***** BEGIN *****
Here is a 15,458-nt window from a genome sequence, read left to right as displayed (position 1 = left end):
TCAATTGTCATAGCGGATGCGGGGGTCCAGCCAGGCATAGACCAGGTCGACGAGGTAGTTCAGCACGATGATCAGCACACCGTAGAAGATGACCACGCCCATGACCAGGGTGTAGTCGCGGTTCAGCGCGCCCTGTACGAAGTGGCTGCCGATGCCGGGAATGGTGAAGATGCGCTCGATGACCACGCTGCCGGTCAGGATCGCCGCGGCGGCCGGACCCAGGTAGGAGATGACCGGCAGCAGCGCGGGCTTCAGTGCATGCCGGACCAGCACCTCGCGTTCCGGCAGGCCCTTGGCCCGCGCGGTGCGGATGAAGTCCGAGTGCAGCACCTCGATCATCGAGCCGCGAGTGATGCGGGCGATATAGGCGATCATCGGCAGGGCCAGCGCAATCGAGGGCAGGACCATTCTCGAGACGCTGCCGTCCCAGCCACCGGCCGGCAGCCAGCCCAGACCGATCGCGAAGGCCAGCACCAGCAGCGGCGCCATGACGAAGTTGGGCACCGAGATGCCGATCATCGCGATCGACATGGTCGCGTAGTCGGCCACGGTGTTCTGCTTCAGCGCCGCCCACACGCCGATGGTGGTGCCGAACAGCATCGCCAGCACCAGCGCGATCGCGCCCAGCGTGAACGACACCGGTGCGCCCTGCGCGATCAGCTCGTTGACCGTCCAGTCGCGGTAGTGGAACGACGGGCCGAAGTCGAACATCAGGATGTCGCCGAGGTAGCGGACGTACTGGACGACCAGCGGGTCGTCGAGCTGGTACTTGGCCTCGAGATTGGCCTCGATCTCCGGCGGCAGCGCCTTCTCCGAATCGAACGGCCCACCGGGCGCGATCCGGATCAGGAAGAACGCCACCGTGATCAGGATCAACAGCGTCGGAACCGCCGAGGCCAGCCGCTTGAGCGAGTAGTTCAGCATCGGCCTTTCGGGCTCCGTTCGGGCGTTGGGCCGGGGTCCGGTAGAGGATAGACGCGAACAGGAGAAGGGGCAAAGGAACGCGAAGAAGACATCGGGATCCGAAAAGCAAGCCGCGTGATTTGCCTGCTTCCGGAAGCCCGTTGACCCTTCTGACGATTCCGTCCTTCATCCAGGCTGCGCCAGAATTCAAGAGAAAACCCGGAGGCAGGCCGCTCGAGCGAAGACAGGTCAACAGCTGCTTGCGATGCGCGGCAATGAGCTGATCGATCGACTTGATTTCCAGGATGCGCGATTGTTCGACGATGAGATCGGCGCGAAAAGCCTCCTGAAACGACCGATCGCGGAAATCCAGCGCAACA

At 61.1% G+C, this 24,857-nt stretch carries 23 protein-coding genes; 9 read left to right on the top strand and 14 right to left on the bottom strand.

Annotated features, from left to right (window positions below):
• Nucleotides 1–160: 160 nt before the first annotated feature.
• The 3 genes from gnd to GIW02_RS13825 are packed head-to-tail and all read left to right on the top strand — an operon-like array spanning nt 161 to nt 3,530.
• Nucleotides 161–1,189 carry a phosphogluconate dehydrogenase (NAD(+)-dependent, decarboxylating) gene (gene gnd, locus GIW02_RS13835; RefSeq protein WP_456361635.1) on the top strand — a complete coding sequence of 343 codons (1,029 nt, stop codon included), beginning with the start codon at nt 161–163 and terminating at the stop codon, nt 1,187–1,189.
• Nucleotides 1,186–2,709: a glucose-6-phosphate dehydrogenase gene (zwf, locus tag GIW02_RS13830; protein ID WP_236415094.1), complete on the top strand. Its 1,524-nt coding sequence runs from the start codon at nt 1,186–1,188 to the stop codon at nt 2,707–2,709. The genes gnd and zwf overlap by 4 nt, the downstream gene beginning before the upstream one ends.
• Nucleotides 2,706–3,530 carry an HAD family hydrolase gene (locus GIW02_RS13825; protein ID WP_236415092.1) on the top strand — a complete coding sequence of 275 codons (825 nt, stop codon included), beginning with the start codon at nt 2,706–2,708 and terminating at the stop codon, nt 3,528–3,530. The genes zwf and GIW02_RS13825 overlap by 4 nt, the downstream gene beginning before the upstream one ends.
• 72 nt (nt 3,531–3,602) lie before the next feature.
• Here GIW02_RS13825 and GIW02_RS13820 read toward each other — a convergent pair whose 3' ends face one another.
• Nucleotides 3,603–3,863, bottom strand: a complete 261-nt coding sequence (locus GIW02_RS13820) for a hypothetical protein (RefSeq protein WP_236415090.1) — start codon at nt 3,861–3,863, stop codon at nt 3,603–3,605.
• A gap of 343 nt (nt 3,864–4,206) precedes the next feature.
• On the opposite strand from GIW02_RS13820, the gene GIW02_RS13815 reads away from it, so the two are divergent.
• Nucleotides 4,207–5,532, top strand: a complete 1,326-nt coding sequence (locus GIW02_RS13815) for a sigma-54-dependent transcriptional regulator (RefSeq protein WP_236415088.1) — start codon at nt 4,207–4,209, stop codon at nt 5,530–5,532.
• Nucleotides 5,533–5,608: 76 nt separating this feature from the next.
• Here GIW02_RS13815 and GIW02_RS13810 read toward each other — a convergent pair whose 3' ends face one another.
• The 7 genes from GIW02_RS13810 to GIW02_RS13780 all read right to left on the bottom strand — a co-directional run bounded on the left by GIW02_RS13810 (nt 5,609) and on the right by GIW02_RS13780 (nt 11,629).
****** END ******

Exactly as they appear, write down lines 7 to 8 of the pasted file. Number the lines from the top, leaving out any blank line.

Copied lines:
• Nucleotides 161–1,189 carry a phosphogluconate dehydrogenase (NAD(+)-dependent, decarboxylating) gene (gene gnd, locus GIW02_RS13835; RefSeq protein WP_456361635.1) on the top strand — a complete coding sequence of 343 codons (1,029 nt, stop codon included), beginning with the start codon at nt 161–163 and terminating at the stop codon, nt 1,187–1,189.
• Nucleotides 1,186–2,709: a glucose-6-phosphate dehydrogenase gene (zwf, locus tag GIW02_RS13830; protein ID WP_236415094.1), complete on the top strand. Its 1,524-nt coding sequence runs from the start codon at nt 1,186–1,188 to the stop codon at nt 2,707–2,709. The genes gnd and zwf overlap by 4 nt, the downstream gene beginning before the upstream one ends.